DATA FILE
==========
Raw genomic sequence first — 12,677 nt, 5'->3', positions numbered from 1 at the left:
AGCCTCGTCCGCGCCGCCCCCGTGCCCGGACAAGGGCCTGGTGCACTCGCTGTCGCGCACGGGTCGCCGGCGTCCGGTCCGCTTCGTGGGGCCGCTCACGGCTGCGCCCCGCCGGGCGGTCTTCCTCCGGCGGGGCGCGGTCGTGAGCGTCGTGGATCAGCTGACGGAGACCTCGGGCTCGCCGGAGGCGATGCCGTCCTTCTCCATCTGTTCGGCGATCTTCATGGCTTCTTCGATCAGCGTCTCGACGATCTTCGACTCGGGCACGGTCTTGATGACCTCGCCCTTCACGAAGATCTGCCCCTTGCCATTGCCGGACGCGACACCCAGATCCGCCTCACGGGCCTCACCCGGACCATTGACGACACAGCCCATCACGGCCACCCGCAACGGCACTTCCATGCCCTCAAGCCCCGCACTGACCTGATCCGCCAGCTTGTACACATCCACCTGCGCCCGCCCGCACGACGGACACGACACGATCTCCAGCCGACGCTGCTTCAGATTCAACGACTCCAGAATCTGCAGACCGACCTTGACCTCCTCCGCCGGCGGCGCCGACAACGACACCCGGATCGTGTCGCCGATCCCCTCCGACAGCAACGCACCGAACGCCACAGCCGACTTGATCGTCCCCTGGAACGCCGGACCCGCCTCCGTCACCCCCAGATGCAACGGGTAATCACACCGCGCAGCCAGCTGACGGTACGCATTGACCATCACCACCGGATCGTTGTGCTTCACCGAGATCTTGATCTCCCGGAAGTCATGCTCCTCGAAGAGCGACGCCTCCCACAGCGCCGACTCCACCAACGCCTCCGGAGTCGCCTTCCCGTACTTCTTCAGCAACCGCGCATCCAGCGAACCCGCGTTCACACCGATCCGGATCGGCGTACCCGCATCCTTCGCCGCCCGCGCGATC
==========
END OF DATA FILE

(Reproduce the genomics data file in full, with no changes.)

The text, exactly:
Raw genomic sequence first — 12,677 nt, 5'->3', positions numbered from 1 at the left:
AGCCTCGTCCGCGCCGCCCCCGTGCCCGGACAAGGGCCTGGTGCACTCGCTGTCGCGCACGGGTCGCCGGCGTCCGGTCCGCTTCGTGGGGCCGCTCACGGCTGCGCCCCGCCGGGCGGTCTTCCTCCGGCGGGGCGCGGTCGTGAGCGTCGTGGATCAGCTGACGGAGACCTCGGGCTCGCCGGAGGCGATGCCGTCCTTCTCCATCTGTTCGGCGATCTTCATGGCTTCTTCGATCAGCGTCTCGACGATCTTCGACTCGGGCACGGTCTTGATGACCTCGCCCTTCACGAAGATCTGCCCCTTGCCATTGCCGGACGCGACACCCAGATCCGCCTCACGGGCCTCACCCGGACCATTGACGACACAGCCCATCACGGCCACCCGCAACGGCACTTCCATGCCCTCAAGCCCCGCACTGACCTGATCCGCCAGCTTGTACACATCCACCTGCGCCCGCCCGCACGACGGACACGACACGATCTCCAGCCGACGCTGCTTCAGATTCAACGACTCCAGAATCTGCAGACCGACCTTGACCTCCTCCGCCGGCGGCGCCGACAACGACACCCGGATCGTGTCGCCGATCCCCTCCGACAGCAACGCACCGAACGCCACAGCCGACTTGATCGTCCCCTGGAACGCCGGACCCGCCTCCGTCACCCCCAGATGCAACGGGTAATCACACCGCGCAGCCAGCTGACGGTACGCATTGACCATCACCACCGGATCGTTGTGCTTCACCGAGATCTTGATCTCCCGGAAGTCATGCTCCTCGAAGAGCGACGCCTCCCACAGCGCCGACTCCACCAACGCCTCCGGAGTCGCCTTCCCGTACTTCTTCAGCAACCGCGCATCCAGCGAACCCGCGTTCACACCGATCCGGATCGGCGTACCCGCATCCTTCGCCGCCCGCGCGATC